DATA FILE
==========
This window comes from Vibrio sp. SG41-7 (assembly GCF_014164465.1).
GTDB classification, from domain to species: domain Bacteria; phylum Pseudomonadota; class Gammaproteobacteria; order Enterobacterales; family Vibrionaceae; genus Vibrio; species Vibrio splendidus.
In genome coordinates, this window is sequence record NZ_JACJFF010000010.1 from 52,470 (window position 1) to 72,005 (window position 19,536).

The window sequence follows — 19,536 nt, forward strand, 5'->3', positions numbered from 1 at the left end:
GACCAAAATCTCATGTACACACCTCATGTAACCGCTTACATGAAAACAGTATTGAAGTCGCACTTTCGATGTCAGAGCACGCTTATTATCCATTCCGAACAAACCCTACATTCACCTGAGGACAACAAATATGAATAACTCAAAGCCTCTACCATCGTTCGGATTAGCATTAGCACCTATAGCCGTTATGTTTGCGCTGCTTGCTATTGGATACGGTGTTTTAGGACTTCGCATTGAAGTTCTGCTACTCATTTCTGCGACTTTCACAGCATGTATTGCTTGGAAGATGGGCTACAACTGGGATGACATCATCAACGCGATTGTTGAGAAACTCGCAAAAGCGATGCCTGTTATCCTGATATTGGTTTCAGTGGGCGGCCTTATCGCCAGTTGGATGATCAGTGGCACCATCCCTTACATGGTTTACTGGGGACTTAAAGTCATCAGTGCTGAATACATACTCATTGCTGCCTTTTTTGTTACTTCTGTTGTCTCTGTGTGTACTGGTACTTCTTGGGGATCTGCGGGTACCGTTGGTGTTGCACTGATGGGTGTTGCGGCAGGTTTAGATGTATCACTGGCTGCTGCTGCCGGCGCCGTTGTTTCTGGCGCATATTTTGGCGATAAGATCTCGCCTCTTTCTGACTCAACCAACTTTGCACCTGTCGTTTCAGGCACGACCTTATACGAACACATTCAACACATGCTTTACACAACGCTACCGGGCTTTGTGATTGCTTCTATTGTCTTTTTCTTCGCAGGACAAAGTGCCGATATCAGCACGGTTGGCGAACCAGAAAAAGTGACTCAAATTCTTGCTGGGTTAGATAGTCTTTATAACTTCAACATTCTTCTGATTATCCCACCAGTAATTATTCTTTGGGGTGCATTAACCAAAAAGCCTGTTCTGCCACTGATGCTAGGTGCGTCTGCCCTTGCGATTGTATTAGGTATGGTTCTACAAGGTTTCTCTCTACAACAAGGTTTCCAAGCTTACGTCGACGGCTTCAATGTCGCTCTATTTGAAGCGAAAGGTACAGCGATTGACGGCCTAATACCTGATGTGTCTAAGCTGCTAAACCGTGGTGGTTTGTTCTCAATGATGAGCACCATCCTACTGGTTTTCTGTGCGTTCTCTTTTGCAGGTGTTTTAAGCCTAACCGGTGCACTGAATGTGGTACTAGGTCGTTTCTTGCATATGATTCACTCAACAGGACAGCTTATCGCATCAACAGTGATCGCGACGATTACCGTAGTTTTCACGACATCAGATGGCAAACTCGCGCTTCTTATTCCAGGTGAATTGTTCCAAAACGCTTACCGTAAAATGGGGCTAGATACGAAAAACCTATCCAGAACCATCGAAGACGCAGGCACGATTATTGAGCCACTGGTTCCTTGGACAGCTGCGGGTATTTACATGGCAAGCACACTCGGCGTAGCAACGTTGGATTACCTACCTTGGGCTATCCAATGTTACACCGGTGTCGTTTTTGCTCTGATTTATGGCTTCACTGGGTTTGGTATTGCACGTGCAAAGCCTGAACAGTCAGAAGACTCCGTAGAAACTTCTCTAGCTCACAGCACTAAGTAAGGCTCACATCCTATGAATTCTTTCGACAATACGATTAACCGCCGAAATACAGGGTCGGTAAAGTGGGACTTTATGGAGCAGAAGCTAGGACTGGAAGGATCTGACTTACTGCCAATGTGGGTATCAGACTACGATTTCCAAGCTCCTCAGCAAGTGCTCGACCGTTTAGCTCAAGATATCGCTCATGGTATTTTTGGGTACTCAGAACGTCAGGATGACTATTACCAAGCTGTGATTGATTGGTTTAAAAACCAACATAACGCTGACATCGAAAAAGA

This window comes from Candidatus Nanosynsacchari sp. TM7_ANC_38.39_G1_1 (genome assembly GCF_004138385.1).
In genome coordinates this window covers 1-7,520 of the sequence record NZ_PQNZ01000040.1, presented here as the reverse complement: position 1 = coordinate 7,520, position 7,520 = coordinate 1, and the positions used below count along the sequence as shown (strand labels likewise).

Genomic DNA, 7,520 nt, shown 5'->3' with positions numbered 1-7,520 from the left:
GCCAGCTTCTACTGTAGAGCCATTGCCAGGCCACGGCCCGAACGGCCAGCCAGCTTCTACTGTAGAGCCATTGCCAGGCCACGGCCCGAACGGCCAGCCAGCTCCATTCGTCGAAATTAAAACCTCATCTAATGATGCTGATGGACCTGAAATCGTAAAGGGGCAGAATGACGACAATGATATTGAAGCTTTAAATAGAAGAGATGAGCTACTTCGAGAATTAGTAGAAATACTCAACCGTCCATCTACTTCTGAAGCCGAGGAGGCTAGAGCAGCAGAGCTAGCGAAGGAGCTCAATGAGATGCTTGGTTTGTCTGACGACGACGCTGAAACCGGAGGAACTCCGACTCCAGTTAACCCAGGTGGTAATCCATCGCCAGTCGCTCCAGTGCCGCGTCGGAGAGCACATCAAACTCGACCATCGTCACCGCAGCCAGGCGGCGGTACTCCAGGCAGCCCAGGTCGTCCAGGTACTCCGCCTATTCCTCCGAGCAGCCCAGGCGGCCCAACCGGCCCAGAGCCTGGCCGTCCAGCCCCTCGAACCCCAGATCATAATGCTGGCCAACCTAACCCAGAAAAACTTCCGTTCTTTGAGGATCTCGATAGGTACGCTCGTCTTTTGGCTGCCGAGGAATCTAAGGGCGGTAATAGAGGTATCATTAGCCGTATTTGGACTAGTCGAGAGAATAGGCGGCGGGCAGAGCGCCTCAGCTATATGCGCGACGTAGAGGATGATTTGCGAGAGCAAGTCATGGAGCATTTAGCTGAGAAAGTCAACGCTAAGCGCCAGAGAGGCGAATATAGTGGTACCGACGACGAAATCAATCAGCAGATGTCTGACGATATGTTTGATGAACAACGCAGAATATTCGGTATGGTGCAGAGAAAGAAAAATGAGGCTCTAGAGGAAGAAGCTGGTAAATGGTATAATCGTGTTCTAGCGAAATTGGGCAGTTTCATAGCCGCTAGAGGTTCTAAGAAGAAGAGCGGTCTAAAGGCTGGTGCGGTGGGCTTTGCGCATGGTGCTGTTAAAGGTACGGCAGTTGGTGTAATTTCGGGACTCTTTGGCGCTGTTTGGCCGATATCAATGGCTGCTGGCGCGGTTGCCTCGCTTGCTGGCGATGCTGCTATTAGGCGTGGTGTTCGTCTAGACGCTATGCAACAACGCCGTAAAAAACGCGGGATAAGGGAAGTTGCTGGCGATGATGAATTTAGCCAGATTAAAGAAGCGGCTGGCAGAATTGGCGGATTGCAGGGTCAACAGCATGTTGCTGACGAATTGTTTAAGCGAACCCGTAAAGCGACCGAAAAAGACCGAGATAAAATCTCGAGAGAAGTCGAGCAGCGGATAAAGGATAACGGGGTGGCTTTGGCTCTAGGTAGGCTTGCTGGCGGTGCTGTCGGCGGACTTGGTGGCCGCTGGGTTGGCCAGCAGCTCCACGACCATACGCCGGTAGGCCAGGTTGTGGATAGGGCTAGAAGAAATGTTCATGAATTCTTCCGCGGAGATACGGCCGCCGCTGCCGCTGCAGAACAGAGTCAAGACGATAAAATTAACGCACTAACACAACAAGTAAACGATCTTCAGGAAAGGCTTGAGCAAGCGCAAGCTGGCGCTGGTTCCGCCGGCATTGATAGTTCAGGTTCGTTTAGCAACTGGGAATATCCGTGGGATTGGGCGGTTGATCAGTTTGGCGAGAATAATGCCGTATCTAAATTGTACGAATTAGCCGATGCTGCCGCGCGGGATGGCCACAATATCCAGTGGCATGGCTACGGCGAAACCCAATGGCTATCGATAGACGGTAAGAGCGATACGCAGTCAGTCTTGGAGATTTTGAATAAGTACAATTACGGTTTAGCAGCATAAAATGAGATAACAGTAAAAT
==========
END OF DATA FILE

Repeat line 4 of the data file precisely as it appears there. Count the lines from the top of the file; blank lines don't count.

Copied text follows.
The window sequence follows — 19,536 nt, forward strand, 5'->3', positions numbered from 1 at the left end: